This Lake Lanier Crappie report is from Dan Saknini, member of the Lanier Crappie Angler’s Club.  See our club’s website, www.laniercrappieanglers.net 

Water temps are hovering right around 50 degrees, and the lake level is down about 10 ½ feet. The rains over the last few weeks have finally saturated the dry ground so that any time we have additional precipitation, the result is heavy stain in the backs of creeks.  My advice right now is to stay away from the heavily stained water.   Today, the response from crappie was greater in moderately stained water, and fishing was good to excellent.  We targeted deeper brush piles, in twenty to thirty feet of water and brush piles located close to docks at the same depths.  Bobby Garland’s 2” Baby Shad, Black Gum Twilight, and Monkey Milk paired with 1/24 oz jig heads worked best.  For Hair Jigs, Jiffy Jigs’ JJ 20 also worked well.  The areas we fished, a crappie minnow under a slip cork would also have worked well.  Although fishing was good, the bite was short-lived,  So when the bite slowed, we moved, covered a lot of ground today, but it paid off. 

Another reminder:  if you are on the water in cold weather, it is even more important to wear your life jacket, as a fall can be serious with the threat of hypothermia.  Be safe on the water, bundle up and enjoy fishing during the lower-traffic winter months!

·        Ken’s Reservoir Reports


·        DH Trout Waters

o   Tooga

Dredger had a slow Christmas holiday afternoon on the Chattooga DH.  The water was very low and the fish were picky.  There were two saving graces to the afternoon.  One, after watching rises all afternoon, he finally broke down, tied on a #20 midge to some 6X tippet and fooled several of those risers.  Dried in December- now that’s hard to beat.  Two, the risers took a ten minute intermission, and Dredger was treated to a riverside show by three frolicking river otters.  Once they passed downstream, the sippers returned to their routine and gave Dredger some extra shots on top til slap dark.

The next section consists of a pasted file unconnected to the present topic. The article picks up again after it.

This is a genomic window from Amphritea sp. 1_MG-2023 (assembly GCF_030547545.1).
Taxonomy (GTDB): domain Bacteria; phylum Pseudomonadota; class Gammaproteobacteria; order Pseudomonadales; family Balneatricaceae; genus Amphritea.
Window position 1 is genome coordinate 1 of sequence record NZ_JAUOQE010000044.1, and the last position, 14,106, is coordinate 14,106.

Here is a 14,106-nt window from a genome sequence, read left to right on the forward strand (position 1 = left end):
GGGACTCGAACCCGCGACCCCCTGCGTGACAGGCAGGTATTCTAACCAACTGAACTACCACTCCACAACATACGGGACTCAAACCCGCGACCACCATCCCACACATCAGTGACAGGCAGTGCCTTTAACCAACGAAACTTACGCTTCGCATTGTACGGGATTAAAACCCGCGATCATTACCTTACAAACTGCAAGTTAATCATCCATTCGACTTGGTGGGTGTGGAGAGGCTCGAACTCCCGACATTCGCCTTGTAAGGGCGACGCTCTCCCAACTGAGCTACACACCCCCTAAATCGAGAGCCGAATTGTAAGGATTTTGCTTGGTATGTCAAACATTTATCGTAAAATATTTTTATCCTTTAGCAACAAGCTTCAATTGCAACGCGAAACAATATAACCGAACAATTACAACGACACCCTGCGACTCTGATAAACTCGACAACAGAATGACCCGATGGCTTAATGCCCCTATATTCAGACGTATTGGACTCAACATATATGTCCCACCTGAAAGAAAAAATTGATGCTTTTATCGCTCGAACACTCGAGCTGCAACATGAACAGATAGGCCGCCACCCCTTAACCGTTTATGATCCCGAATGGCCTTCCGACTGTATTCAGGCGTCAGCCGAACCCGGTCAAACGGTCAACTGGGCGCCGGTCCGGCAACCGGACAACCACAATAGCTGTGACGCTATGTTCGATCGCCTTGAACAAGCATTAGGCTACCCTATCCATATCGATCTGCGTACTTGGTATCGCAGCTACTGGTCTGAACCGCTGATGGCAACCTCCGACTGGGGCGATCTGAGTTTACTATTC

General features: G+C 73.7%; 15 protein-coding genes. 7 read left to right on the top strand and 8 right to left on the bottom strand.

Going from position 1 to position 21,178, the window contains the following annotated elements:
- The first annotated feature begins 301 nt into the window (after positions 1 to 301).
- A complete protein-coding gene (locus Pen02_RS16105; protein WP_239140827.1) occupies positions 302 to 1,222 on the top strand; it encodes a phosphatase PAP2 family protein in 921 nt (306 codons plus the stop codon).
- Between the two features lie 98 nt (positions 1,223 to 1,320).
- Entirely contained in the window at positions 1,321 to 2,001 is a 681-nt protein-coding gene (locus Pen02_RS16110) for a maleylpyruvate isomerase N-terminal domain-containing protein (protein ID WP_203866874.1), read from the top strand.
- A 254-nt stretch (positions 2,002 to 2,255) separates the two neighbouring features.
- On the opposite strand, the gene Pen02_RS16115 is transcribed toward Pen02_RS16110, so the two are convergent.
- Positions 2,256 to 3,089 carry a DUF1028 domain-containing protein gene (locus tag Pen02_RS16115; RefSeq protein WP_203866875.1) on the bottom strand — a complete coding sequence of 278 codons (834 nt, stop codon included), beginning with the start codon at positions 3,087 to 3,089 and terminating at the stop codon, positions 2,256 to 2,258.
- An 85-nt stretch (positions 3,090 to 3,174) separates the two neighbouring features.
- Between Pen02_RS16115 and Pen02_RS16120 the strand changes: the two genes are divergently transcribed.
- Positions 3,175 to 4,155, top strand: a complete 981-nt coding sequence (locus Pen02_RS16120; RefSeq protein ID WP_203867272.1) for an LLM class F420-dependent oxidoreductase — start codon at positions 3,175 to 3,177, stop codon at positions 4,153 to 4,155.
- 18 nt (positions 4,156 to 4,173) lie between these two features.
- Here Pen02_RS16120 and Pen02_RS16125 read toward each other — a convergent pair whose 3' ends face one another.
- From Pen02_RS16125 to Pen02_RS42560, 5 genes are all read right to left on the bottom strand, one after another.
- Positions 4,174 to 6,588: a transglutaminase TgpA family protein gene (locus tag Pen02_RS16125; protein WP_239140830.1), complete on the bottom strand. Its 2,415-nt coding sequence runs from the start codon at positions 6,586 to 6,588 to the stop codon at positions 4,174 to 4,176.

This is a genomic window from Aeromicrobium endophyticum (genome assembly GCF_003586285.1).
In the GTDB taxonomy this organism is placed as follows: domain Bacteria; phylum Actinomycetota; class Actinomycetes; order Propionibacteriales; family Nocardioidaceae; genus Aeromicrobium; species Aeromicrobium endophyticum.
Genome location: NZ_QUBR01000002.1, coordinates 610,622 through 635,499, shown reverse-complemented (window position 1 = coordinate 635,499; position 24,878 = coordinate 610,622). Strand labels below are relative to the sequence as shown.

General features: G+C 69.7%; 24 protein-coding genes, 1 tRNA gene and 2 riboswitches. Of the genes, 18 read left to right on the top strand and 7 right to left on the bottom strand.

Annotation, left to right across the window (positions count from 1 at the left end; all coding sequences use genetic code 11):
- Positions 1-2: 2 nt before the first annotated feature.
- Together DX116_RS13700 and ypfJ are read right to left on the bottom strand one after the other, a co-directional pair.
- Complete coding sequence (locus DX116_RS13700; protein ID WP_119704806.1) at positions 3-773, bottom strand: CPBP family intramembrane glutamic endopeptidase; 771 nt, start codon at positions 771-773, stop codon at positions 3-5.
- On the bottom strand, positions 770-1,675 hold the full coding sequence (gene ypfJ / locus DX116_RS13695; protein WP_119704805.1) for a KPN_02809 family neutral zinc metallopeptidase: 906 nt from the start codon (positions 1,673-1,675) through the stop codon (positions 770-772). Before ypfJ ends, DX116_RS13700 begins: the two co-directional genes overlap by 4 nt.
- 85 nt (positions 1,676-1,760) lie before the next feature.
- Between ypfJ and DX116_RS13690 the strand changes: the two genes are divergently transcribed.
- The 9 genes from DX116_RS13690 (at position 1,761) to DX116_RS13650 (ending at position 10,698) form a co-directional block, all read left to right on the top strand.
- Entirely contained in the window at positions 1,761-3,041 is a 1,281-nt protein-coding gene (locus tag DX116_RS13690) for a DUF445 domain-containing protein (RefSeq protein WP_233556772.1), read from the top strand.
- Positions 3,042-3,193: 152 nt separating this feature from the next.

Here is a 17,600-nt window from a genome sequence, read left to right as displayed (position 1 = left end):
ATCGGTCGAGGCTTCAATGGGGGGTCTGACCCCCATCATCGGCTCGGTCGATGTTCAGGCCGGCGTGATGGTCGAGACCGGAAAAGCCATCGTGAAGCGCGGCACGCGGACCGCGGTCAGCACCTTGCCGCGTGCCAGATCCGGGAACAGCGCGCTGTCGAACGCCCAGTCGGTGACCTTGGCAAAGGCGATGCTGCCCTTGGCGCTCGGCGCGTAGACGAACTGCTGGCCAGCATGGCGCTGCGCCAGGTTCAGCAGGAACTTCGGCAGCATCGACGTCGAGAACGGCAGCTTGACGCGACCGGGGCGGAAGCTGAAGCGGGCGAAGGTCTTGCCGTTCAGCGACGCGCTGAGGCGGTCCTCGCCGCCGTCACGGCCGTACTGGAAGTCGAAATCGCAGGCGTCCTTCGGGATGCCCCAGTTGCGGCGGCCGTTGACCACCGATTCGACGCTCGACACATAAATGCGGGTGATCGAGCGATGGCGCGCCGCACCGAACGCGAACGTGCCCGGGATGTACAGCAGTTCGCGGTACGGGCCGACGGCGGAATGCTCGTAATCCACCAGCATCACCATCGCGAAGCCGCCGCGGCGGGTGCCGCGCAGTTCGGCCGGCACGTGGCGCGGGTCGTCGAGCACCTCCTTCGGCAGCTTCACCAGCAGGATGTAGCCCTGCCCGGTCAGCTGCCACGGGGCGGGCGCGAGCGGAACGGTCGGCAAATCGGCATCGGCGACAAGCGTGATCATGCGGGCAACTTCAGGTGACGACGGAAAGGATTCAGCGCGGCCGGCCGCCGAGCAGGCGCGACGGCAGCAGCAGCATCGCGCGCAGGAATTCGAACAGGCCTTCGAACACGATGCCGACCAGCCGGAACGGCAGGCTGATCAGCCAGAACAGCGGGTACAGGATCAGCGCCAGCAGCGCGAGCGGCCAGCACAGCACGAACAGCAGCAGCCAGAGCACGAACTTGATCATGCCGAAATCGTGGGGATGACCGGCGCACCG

o   Smith’s Been Hot

Remember to take both the junk flies and the tiny stuff.



o   Ami

Get deep!



o   Toccoa


·        Winter Bluelines

o   http://www.georgia-outdoors.com/forum/showthread.php?t=112179

o   http://www.georgia-outdoors.com/forum/showthread.php?t=112121

·        Humbling Hooch Tailwater

Dredger finally had a chance to head south and chase the upper Hooch Tailwater’s wild brown trout.  He took advantage of a holiday invite from NGTO’s Big T


and joined him for a morning of wading at Bowman’s Island.  Armed with his decades of trouting experience, knowledge of tailwater trout food habits, and shocking boat intel regarding wild trout addresses, he was read for an epic day. 

And got trounced.  Skunked. Slammed.   Blanked by the browns.  Three skinny stocked rainbows, with only two lip-hooked, saved the overconfident Dredger from complete and total humiliation.  Evidently his mountain bobber technique, with 5 and 6x tippets, and his lack of familiarity with this river reach, cost him dearly.  Luckily, Big T showed him what wild brown trout looked like, with a fish to hand about every ten minutes via his 11 foot rod, Euro jig flies, and 7X tippet.  YES – SEVEN EX.  Dredger couldn’t even see or untangle his 6X, so it must be time for some cheater glasses for his aged eyes. 


It was still a great time together for two new fishing buddies, and a valuable lesson to us all.  We must pay our dues and learn the waters we fish. Anglers can’t learn everything on the internet and expect immediate gratification upon streamside arrival.  We must pay our dues.   Big T, with his home field advantage on where to stand, what to use, and how to drift the offerings correctly, was a true master.  And this student learned- a lot.  Dredger said he’d return to pay his dues.  He vowed a rematch, with new glasses, spiderweb tippet, and jig flies.  And maybe even Pat’s shocking boat if ole Dredge stays desperately devoid of any Bowmans wild brown experiences. 

·        Winter Hatch Chart

Don’t forget some small, black winter stones and blue wing olives – dries and soft hackles – this winter on our larger waters.  Watch during those warm afternoons, even if there’s still snow on the ground.


·        Upcoming events

o   Atlanta Boat Show – Jan 12-15



o   Rabun Rendezvous – Jan 21


o   The Flyfishing Show – Gwinnett (Feb 3-4)

An all-star lineup is here:  http://www.georgia-outdoors.com/forum/showthread.php?t=112130

Good luck with your “bread and milk” runs right now.  Put the pot of chili on, pull out your fly tying kits, and peruse the interweb for secret spots and tall tales to keep you occupied this weekend.  We’ll see you streamside during the next warm spell.  Maybe even at Bowmans.  I’ll be the sheepish looking dude- following Big T.    Happy new year!  Thanks for buying your licenses and TU car tags.